Euro-Area Note Yields Slip to Record Lows Before ECB Decisionby
Economists surveyed by Bloomberg predict boost to stimulus
Inflation in region remains well below central bank's goal
Euro-area government bonds advanced as a report showed the region’s inflation rate in November was unexpectedly unchanged, and close to zero, adding weight to speculation European Central Bank policy makers will expand their asset-purchase program at a meeting in Frankfurt Thursday.
The yield premium investors demand to hold Spanish 10-year bonds over benchmark German bunds slid below 100 basis points for the first time since April. Yields on Spain and Finland’s two-year notes dropped to records after the data showed inflation in the 19-nation currency region held at an annual 0.1 percent from October, still far from the ECB’s goal of just below 2 percent. That missed the forecast of 0.2 percent inflation, the median estimate of analysts in a Bloomberg survey.
Core inflation -- which strips out volatile elements such as food and energy prices -- unexpectedly slipped to 0.9 percent last month. Economists predicted the rate would remain at 1.1 percent.
Economists surveyed by Bloomberg unanimously predict the ECB will expand or lengthen its monetary easing this week, less than halfway through a 1.1 trillion-euro ($1.2 trillion) bond-buying program. Most forecast that officials will take multiple measures.
‘Bid for Bonds’
“The weak core inflation print in particular, because Draghi has focused on core before, will probably settle people’s nerves heading into tomorrow,” said Lyn Graham-Taylor, a rates strategist at Rabobank International in London. There was concern “that he’d promised too much and maybe it was time to take some profit, but given how weak the data is people aren’t going to take that stance. We’ve seen a bid for bonds.”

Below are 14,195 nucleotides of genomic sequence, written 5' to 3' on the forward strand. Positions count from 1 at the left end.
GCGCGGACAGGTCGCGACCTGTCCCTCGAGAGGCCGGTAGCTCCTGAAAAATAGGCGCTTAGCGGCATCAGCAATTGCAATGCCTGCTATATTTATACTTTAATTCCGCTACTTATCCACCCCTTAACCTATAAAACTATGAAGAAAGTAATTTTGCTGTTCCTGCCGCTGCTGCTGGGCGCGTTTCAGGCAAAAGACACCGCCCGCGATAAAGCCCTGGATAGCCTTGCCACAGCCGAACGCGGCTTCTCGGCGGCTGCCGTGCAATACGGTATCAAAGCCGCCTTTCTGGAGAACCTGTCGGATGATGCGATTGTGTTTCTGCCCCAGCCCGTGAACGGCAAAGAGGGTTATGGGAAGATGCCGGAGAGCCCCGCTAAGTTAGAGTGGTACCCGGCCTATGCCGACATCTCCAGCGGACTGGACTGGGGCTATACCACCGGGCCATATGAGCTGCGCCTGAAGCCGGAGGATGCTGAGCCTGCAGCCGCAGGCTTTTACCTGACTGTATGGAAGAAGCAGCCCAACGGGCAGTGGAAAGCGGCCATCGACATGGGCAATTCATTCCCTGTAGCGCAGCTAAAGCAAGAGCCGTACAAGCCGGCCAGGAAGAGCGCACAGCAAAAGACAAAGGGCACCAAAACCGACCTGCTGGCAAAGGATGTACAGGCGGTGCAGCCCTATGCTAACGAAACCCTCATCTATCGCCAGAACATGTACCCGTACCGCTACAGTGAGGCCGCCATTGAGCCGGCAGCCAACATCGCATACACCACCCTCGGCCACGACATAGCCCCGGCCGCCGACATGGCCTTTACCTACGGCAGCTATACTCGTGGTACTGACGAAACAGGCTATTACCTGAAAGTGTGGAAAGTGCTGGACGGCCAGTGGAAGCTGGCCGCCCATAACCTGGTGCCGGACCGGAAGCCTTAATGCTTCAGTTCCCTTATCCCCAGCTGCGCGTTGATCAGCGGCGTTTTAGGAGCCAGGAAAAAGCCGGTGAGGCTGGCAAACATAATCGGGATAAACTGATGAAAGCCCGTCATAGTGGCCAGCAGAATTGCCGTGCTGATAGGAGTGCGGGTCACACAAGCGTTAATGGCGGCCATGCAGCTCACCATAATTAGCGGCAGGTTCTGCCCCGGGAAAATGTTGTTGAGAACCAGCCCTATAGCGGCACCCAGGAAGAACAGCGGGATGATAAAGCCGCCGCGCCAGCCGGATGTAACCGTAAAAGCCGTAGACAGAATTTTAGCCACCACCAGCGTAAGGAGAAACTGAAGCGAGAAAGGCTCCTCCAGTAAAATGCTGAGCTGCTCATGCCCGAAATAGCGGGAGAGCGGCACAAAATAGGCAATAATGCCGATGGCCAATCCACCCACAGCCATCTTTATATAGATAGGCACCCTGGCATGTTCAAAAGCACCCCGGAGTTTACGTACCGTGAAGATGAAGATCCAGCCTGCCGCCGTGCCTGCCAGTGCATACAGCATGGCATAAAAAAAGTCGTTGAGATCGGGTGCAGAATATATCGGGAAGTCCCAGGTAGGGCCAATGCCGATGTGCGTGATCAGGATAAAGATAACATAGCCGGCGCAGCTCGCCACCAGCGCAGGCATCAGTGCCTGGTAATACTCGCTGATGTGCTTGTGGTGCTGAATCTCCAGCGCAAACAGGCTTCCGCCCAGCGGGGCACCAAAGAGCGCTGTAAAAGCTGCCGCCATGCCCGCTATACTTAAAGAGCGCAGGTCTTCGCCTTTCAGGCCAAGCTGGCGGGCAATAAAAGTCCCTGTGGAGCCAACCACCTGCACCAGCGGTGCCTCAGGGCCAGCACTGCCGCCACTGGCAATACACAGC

Spain’s two-year note yield fell less than one basis point, or 0.01 percentage point, to minus 0.04 percent as of 4:14 p.m. London time, and touched minus 0.05 percent, the lowest since Bloomberg began compiling the data in 1993. The price of the 5.5 percent security due in July 2017 was 109.17 percent of face value.
The nation’s 10-year bond yield dropped as much as four basis points to 1.45 percent, sending the spread versus German bunds below 100 basis points for the first time since April 8. The yield on German 10-year bunds was little changed at 0.47 percent.
Short-dated government debt has become a focus for investors after ECB President Mario Draghi said policy makers discussed lowering the deposit rate at their last policy meeting. Existing restrictions prevent the ECB from buying any securities due in less than two years or more than 31 years, or yielding less than its deposit rate, which currently is minus 0.2 percent.
A 10 basis-point cut to the deposit rate on Thursday is fully priced in, according to futures data compiled by Bloomberg, while the lowest forecast in a Bloomberg survey is for a reduction to minus 0.45 percent.
The yield on German two-year notes fell to a record minus 0.448 percent. Finland’s touched minus 0.39 percent and the Netherlands’ reached minus 0.419 percent, both all-time lows.
A negative yield means investors buying the securities now will get back less upon maturity than they paid.